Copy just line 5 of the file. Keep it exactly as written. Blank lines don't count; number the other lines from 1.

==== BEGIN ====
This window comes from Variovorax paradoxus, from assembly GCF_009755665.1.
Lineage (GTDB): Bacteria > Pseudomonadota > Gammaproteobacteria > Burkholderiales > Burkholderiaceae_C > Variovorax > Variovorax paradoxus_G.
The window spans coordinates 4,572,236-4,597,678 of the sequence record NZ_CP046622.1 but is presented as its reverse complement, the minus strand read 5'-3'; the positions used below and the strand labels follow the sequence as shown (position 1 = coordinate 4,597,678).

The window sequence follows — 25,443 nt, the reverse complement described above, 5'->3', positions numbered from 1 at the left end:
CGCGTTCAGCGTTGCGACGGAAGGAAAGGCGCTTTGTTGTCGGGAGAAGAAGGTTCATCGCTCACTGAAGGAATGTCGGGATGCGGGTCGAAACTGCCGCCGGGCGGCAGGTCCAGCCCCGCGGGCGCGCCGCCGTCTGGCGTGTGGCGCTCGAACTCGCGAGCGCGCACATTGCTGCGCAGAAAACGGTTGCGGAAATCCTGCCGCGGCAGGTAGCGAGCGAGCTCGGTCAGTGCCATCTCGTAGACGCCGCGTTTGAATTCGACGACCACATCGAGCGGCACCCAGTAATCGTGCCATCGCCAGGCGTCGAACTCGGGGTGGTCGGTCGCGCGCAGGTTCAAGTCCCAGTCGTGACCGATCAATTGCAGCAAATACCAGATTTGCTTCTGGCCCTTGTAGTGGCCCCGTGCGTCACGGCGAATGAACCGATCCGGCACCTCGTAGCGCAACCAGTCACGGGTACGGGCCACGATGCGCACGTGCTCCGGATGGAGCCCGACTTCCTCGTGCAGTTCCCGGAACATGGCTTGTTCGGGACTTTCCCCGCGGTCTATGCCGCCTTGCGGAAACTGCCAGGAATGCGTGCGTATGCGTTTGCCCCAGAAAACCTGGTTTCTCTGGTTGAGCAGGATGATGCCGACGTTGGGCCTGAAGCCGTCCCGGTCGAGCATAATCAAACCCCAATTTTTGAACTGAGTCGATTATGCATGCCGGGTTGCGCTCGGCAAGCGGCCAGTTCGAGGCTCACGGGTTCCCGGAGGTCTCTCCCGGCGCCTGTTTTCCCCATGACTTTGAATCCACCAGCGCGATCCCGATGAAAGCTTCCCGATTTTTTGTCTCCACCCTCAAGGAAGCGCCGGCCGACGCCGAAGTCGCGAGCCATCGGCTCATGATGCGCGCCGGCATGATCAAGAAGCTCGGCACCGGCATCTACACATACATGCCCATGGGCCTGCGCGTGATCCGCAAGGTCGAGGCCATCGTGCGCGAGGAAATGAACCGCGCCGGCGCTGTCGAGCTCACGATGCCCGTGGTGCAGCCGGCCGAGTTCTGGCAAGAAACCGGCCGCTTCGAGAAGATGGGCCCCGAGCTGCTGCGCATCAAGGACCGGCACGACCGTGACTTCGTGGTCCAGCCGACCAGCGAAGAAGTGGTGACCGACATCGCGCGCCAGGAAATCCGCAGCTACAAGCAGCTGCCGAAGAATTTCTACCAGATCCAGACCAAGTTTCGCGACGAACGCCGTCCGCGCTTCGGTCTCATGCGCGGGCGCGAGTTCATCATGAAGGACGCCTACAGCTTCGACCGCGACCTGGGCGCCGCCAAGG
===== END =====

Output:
CGCGTTCAGCGTTGCGACGGAAGGAAAGGCGCTTTGTTGTCGGGAGAAGAAGGTTCATCGCTCACTGAAGGAATGTCGGGATGCGGGTCGAAACTGCCGCCGGGCGGCAGGTCCAGCCCCGCGGGCGCGCCGCCGTCTGGCGTGTGGCGCTCGAACTCGCGAGCGCGCACATTGCTGCGCAGAAAACGGTTGCGGAAATCCTGCCGCGGCAGGTAGCGAGCGAGCTCGGTCAGTGCCATCTCGTAGACGCCGCGTTTGAATTCGACGACCACATCGAGCGGCACCCAGTAATCGTGCCATCGCCAGGCGTCGAACTCGGGGTGGTCGGTCGCGCGCAGGTTCAAGTCCCAGTCGTGACCGATCAATTGCAGCAAATACCAGATTTGCTTCTGGCCCTTGTAGTGGCCCCGTGCGTCACGGCGAATGAACCGATCCGGCACCTCGTAGCGCAACCAGTCACGGGTACGGGCCACGATGCGCACGTGCTCCGGATGGAGCCCGACTTCCTCGTGCAGTTCCCGGAACATGGCTTGTTCGGGACTTTCCCCGCGGTCTATGCCGCCTTGCGGAAACTGCCAGGAATGCGTGCGTATGCGTTTGCCCCAGAAAACCTGGTTTCTCTGGTTGAGCAGGATGATGCCGACGTTGGGCCTGAAGCCGTCCCGGTCGAGCATAATCAAACCCCAATTTTTGAACTGAGTCGATTATGCATGCCGGGTTGCGCTCGGCAAGCGGCCAGTTCGAGGCTCACGGGTTCCCGGAGGTCTCTCCCGGCGCCTGTTTTCCCCATGACTTTGAATCCACCAGCGCGATCCCGATGAAAGCTTCCCGATTTTTTGTCTCCACCCTCAAGGAAGCGCCGGCCGACGCCGAAGTCGCGAGCCATCGGCTCATGATGCGCGCCGGCATGATCAAGAAGCTCGGCACCGGCATCTACACATACATGCCCATGGGCCTGCGCGTGATCCGCAAGGTCGAGGCCATCGTGCGCGAGGAAATGAACCGCGCCGGCGCTGTCGAGCTCACGATGCCCGTGGTGCAGCCGGCCGAGTTCTGGCAAGAAACCGGCCGCTTCGAGAAGATGGGCCCCGAGCTGCTGCGCATCAAGGACCGGCACGACCGTGACTTCGTGGTCCAGCCGACCAGCGAAGAAGTGGTGACCGACATCGCGCGCCAGGAAATCCGCAGCTACAAGCAGCTGCCGAAGAATTTCTACCAGATCCAGACCAAGTTTCGCGACGAACGCCGTCCGCGCTTCGGTCTCATGCGCGGGCGCGAGTTCATCATGAAGGACGCCTACAGCTTCGACCGCGACCTGGGCGCCGCCAAGG